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Cédrine Scheidig, de la mer à la terre (2023)
Cédrine Scheidig, “Gold” (2022), de la mer à la terre (2023)© Cédrine Scheidig

Cédrine Scheidig’s portraits are a study of home and belonging

De La Mer À La Terre celebrates the Afro-Caribbean diaspora and explores the poetic and political power of photography

In his seminal book Poétique de la Relation (Poetics of Relation), the revered Martinique writer, philosopher and critic Édouard Glissant argued that poetics – whether expressed through art or literature – has a political and aesthetic function. His writings directly inspire the work of the 28-year-old French Caribbean photographer Cédrine Scheidig, the winner of the Dior Prize for Photography 2021. Her upcoming solo presentation, de la mer à la terre (Maison Européenne de la Photographie in Paris), contemplates the complex identity of the Black diaspora.

Bringing together two recent bodies of work – It is a Blessing to be the Color of Earth (2020), and Les mornes, le feu (The dunes, the fire) (2022) – her new exhibition proposes a dialogue between two geographical locations: the Parisian suburbs and the French overseas territory of Martinique. A reflection of her dual identity, Scheidig’s work celebrates the youth culture of today’s globally scattered Afro-Caribbean communities. But by doing so, she also challenges the medium of photography itself: “My work is about capturing the lighter, more poetic representations of the Black diaspora, rather than portraying those communities amongst suffering, which has so often been the case in the history of photography.”

“I work with portraiture because it captures a moment of encounter, through which we can find someone’s vulnerability and learn to empathise with them” – Cédrine Scheidig

Born in Bobigny, a banlieue [or suburb] in northeast Paris, Scheidig’s mixed heritage was shared by most people from her community, many of whom also had relatives who emigrated to France from French overseas territories in the Caribbean during the Windrush era. “For us, ‘home’ isn’t strictly Paris, or France, or the Caribbean – the banlieue has its own identity and culture, almost like a third island.” The idea of the third island – or third space – in postcolonial thought refers to the notion of hybridity, which in layman’s terms means a transcultural space  – geographical, cultural or linguistic – that is inextricably tied to the histories of colonialism. In this in-between space, there is also resistance against the prevailing systems of power. Scheidig tells Dazed, “My exploration of Caribbean spaces is a way to explore territories of hybridity – neither French or completely independent from French culture and history.”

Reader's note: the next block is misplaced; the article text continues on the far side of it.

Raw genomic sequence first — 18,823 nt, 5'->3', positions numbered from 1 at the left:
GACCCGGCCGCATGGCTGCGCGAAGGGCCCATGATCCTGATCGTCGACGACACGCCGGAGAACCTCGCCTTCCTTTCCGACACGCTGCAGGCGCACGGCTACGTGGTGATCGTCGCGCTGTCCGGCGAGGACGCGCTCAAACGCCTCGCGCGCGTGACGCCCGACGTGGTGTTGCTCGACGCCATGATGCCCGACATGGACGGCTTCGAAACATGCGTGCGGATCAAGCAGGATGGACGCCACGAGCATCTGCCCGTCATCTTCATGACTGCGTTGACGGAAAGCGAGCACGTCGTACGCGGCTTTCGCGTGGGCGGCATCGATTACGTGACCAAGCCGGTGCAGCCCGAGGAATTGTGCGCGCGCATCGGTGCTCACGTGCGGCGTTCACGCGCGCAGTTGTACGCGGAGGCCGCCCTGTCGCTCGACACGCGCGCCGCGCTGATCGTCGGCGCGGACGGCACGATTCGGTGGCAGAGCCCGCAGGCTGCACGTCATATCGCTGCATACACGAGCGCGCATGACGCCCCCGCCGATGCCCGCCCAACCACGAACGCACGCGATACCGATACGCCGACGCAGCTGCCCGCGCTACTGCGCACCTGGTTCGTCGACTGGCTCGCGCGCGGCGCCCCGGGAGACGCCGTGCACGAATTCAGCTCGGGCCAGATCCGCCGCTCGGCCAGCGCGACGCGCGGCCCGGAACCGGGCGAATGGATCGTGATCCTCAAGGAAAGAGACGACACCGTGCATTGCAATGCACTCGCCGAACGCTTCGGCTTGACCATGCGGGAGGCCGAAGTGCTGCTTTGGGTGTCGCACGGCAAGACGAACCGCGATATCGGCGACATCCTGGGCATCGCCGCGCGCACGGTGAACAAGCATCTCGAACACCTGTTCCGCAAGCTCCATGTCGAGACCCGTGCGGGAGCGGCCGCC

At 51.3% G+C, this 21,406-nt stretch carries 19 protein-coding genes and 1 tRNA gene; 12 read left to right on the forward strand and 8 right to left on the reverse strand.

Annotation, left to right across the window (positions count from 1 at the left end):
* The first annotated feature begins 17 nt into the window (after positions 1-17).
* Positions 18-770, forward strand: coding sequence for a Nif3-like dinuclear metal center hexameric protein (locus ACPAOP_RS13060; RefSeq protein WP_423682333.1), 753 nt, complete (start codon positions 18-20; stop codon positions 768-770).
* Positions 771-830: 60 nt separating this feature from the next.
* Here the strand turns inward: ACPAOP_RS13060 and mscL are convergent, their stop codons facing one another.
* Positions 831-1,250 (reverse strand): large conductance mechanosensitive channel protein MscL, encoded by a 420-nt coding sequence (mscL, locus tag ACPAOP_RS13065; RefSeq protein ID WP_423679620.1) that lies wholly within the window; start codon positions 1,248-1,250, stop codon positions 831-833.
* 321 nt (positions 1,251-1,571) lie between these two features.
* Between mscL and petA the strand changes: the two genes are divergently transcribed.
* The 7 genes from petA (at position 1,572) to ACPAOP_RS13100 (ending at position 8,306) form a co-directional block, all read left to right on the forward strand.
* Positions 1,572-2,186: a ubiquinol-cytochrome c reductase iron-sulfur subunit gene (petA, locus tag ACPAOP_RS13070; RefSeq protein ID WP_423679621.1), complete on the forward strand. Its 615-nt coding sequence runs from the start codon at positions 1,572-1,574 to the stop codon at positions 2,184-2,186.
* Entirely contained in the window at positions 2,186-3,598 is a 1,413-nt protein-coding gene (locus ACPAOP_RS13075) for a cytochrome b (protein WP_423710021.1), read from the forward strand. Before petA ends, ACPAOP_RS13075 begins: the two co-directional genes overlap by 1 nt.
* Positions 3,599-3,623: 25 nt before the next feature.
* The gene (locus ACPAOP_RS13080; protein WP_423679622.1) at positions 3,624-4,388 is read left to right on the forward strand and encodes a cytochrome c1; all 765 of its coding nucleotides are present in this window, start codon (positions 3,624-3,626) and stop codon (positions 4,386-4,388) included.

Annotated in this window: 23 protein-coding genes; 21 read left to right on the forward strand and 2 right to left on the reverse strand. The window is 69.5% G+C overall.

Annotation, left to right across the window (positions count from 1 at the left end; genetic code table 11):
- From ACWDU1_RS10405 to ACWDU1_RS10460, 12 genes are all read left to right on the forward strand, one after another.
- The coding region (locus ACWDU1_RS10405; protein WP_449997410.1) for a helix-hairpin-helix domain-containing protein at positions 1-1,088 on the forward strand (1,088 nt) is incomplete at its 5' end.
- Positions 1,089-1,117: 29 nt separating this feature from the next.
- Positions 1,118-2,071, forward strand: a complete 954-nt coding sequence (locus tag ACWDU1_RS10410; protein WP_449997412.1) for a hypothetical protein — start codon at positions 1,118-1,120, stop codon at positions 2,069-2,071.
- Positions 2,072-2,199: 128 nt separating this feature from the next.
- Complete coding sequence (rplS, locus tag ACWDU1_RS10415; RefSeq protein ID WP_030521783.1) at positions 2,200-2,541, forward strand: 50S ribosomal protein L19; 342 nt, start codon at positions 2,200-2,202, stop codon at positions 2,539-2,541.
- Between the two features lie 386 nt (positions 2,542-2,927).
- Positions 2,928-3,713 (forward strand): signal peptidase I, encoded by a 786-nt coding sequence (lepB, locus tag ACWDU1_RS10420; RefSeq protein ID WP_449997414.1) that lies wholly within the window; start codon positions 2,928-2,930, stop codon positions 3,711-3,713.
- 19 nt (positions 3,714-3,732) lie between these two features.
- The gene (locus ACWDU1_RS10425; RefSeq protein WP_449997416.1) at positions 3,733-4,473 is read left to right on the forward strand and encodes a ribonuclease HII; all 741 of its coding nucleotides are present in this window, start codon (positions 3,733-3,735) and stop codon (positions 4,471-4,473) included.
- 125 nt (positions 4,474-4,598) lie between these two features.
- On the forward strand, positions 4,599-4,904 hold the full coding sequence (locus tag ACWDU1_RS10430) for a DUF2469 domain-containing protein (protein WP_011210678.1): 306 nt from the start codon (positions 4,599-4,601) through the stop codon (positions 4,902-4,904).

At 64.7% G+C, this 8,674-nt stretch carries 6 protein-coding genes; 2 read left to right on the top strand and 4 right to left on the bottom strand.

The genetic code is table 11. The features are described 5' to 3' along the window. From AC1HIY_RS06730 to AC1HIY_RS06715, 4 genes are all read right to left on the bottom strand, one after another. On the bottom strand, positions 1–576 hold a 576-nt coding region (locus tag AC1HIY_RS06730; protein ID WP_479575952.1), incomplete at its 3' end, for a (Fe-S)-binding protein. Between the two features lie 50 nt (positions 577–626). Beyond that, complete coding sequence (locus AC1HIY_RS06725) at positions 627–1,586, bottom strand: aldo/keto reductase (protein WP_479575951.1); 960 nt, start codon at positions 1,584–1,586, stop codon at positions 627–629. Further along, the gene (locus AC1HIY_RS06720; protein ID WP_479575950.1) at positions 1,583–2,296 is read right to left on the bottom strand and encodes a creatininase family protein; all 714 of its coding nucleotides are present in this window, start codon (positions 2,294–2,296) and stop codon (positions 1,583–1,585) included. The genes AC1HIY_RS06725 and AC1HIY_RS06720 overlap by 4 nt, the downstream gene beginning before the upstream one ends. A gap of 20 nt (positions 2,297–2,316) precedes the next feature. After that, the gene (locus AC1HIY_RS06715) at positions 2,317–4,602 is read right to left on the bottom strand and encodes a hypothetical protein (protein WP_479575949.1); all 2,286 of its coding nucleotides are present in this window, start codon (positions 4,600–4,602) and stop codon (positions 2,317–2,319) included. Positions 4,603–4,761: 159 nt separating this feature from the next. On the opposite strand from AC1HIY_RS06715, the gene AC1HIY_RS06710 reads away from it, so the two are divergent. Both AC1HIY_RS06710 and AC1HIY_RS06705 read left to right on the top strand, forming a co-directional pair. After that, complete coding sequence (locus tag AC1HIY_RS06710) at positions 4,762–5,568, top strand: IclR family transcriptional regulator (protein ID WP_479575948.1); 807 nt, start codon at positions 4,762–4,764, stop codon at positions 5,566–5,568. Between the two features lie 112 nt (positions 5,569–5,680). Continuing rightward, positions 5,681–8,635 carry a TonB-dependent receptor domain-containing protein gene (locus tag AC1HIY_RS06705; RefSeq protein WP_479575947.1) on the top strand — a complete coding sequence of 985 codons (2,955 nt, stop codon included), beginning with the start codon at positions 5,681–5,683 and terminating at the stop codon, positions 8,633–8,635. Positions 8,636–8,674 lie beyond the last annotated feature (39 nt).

Expanding upon this idea, the title of Scheidig’s show De La Mer À Terre (Of the Sea and Earth) evokes transatlantic connections between multiple sites and cultures; the interrelation between French overseas territories in the Caribbean such as Martinique and Guadeloupe (where her father is from), to diverse European cities such as Paris, and even to Africa – the ancestral root. “I’ve always been told I’m French, but that doesn’t mean I identify with that culture in a practical sense,” she admits – and her work is an exploration of that ambivalence.

“For us, ‘home’ isn’t strictly Paris, or France, or the Caribbean – the banlieue has its own identity and culture, almost like a third island” – Cédrine Scheidig

Adopting an intuitive approach, Scheidig prefers to work slowly. She builds up her portfolio as a creative durational process that is inseparable to the meaning of her final images. “I like to revisit places and people over long stretches of time. It allows me to become more sensitive to that environment, and that’s when my photographs become stronger.” She creates and carefully selects shots that are imbued with a delicate yet broader gaze, “capturing an overall sense of place.”

Although focusing on portraiture, Scheidig’s work is not strictly centred on a subject’s individual identity. Rather, her vision focuses on the finer, subtle details – the juxtaposition of colours, textures and the play of light as way to create beauty, and thereby, also compassion. “My work is a search for vulnerability. It’s about trying to connect with other people,” she tells Dazed. Her reverse portraits – often highlighting her subjects from behind – create images that are instantaneously close yet mysterious, intimate yet universal, empowering but also vulnerable. “I work with portraiture because it captures a moment of encounter, through which we can find someone’s vulnerability and learn to empathise with them.”

In “Palmier” (2021), the artist’s favourite image in the show – the back of a woman’s head has been shaved into a tropical landscape. ‘This was my first attempt at more staged photography. It’s the idea of embodying a concept within the picture… those hairstyles speak to urban culture and a search for identity, but also play upon certain stereotypes. There are multiple layers of meaning in this picture that require a deeper reading.”

According to Glissant, through a poetic vision, we can begin to build new imaginaries – and propose alternative ways of understanding others. In this sense, the poetic is political: “I’m reclaiming a space of vulnerability for Black bodies,” Scheidig explains. For the artist, this is the first step in dismantling dominant cultural perceptions that trickle out into real-world attitudes: “It’s about a kind of humanism… I’m thinking about how to connect with people on a deeper level through photography.”

Cédrine Scheidig: de la mer à la terre is running at Maison Européenne de la Photographie in Paris from February 1st until March 26th 2023.

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